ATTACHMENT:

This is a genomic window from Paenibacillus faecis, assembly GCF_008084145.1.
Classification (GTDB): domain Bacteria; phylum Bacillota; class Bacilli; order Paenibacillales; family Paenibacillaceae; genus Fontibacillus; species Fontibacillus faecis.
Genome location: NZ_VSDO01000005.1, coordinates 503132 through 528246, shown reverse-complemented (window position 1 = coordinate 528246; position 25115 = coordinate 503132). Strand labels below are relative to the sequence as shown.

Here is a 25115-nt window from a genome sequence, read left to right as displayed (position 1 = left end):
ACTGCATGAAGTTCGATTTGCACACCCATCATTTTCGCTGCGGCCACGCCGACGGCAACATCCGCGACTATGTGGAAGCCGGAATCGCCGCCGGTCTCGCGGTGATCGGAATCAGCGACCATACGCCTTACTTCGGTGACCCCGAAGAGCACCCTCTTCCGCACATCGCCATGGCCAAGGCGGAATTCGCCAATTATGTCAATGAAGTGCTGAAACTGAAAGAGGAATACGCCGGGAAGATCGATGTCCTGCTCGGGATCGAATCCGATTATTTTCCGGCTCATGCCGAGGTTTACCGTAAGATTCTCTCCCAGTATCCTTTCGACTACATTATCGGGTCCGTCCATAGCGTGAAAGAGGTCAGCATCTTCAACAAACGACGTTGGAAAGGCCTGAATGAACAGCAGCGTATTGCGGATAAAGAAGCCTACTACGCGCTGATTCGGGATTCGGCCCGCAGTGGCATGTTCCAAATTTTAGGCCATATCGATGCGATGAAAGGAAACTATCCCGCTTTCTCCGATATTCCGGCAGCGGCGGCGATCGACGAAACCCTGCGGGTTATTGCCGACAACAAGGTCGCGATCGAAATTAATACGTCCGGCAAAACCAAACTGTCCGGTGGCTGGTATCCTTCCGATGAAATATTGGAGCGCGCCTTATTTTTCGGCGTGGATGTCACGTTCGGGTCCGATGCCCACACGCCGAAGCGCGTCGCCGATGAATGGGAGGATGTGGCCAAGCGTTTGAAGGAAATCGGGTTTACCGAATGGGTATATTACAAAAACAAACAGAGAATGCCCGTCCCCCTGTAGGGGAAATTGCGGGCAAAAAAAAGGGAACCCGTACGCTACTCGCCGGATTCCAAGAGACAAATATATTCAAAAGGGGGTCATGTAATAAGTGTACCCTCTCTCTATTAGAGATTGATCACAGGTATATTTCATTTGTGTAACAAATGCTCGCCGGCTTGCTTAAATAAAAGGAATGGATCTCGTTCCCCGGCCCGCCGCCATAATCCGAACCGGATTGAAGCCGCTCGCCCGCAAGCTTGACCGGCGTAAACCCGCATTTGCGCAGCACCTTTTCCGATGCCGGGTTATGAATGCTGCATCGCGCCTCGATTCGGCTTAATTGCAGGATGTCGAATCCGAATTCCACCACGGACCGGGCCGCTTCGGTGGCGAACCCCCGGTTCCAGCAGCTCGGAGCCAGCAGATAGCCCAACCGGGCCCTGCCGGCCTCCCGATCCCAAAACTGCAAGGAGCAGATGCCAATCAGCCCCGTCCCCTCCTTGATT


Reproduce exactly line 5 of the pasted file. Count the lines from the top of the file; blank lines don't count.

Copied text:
ACTGCATGAAGTTCGATTTGCACACCCATCATTTTCGCTGCGGCCACGCCGACGGCAACATCCGCGACTATGTGGAAGCCGGAATCGCCGCCGGTCTCGCGGTGATCGGAATCAGCGACCATACGCCTTACTTCGGTGACCCCGAAGAGCACCCTCTTCCGCACATCGCCATGGCCAAGGCGGAATTCGCCAATTATGTCAATGAAGTGCTGAAACTGAAAGAGGAATACGCCGGGAAGATCGATGTCCTGCTCGGGATCGAATCCGATTATTTTCCGGCTCATGCCGAGGTTTACCGTAAGATTCTCTCCCAGTATCCTTTCGACTACATTATCGGGTCCGTCCATAGCGTGAAAGAGGTCAGCATCTTCAACAAACGACGTTGGAAAGGCCTGAATGAACAGCAGCGTATTGCGGATAAAGAAGCCTACTACGCGCTGATTCGGGATTCGGCCCGCAGTGGCATGTTCCAAATTTTAGGCCATATCGATGCGATGAAAGGAAACTATCCCGCTTTCTCCGATATTCCGGCAGCGGCGGCGATCGACGAAACCCTGCGGGTTATTGCCGACAACAAGGTCGCGATCGAAATTAATACGTCCGGCAAAACCAAACTGTCCGGTGGCTGGTATCCTTCCGATGAAATATTGGAGCGCGCCTTATTTTTCGGCGTGGATGTCACGTTCGGGTCCGATGCCCACACGCCGAAGCGCGTCGCCGATGAATGGGAGGATGTGGCCAAGCGTTTGAAGGAAATCGGGTTTACCGAATGGGTATATTACAAAAACAAACAGAGAATGCCCGTCCCCCTGTAGGGGAAATTGCGGGCAAAAAAAAGGGAACCCGTACGCTACTCGCCGGATTCCAAGAGACAAATATATTCAAAAGGGGGTCATGTAATAAGTGTACCCTCTCTCTATTAGAGATTGATCACAGGTATATTTCATTTGTGTAACAAATGCTCGCCGGCTTGCTTAAATAAAAGGAATGGATCTCGTTCCCCGGCCCGCCGCCATAATCCGAACCGGATTGAAGCCGCTCGCCCGCAAGCTTGACCGGCGTAAACCCGCATTTGCGCAGCACCTTTTCCGATGCCGGGTTATGAATGCTGCATCGCGCCTCGATTCGGCTTAATTGCAGGATGTCGAATCCGAATTCCACCACGGACCGGGCCGCTTCGGTGGCGAACCCCCGGTTCCAGCAGCTCGGAGCCAGCAGATAGCCCAACCGGGCCCTGCCGGCCTCCCGATCCCAAAACTGCAAGGAGCAGATGCCAATCAGCCCCGTCCCCTCCTTGATT